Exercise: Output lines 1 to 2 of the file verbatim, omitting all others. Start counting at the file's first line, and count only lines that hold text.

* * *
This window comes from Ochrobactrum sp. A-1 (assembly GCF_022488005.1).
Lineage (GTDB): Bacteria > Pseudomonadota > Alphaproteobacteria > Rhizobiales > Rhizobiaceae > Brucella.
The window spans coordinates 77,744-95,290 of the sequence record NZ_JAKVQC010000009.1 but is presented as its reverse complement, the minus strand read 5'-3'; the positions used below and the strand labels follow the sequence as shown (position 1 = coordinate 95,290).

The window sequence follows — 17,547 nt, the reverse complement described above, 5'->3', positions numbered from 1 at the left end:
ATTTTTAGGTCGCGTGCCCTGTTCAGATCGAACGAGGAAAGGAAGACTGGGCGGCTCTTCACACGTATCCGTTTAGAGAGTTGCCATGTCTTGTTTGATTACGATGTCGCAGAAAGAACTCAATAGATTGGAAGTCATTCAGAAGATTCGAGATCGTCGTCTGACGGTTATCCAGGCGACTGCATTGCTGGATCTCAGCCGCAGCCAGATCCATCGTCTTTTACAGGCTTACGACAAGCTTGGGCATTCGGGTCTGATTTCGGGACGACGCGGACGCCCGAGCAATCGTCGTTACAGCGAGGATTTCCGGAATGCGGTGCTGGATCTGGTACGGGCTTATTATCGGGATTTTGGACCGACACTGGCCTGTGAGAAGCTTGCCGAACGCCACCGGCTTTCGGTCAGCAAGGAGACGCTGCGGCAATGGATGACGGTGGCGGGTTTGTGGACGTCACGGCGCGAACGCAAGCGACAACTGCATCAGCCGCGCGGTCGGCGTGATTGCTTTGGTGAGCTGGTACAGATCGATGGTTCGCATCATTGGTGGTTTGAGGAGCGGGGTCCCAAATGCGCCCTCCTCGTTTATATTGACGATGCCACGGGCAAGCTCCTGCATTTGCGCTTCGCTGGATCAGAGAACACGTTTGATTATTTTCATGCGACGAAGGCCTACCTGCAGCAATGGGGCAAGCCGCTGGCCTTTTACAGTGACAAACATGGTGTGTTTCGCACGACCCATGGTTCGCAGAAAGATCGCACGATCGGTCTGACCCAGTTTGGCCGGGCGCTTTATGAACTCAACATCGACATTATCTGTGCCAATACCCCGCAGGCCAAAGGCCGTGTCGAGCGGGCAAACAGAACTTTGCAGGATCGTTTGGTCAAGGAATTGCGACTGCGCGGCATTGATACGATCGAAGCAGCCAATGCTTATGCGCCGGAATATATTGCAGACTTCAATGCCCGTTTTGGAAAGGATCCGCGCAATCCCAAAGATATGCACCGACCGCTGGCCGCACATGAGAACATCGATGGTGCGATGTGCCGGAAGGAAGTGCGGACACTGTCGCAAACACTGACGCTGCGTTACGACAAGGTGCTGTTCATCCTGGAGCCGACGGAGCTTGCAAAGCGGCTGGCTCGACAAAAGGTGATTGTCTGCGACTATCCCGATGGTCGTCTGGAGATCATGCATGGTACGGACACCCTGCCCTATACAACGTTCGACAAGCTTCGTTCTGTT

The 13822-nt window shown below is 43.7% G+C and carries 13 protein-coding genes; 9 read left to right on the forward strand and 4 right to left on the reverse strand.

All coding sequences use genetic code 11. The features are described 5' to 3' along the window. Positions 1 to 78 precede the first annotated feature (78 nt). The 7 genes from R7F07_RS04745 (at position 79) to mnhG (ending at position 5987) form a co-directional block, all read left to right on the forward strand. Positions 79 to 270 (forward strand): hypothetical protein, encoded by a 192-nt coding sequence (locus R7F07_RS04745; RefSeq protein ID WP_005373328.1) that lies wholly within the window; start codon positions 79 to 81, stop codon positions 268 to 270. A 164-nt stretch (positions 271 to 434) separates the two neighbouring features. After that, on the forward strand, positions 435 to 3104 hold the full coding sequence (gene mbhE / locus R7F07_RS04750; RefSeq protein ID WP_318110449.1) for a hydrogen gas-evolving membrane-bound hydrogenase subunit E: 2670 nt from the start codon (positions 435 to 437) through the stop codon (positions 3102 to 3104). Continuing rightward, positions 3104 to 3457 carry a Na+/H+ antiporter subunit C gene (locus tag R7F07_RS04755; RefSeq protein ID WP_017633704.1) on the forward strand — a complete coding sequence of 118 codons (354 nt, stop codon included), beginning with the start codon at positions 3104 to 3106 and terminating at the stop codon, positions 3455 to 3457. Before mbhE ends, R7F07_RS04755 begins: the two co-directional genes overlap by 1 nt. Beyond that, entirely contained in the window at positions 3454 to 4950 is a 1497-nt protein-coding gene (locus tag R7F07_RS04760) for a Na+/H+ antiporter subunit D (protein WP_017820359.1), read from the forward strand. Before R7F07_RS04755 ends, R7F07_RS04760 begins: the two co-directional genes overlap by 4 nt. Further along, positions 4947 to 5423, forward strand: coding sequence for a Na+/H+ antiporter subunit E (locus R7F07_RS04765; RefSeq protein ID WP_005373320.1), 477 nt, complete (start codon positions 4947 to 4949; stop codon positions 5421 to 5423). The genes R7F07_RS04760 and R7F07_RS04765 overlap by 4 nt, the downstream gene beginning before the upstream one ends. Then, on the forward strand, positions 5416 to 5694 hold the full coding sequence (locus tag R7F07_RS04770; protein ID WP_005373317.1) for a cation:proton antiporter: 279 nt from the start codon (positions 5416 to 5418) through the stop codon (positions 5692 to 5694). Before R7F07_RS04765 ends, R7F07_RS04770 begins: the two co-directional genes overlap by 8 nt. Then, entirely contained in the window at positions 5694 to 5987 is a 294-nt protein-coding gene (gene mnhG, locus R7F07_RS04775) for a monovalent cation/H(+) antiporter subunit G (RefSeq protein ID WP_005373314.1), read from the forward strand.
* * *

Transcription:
This window comes from Ochrobactrum sp. A-1 (assembly GCF_022488005.1).
Lineage (GTDB): Bacteria > Pseudomonadota > Alphaproteobacteria > Rhizobiales > Rhizobiaceae > Brucella.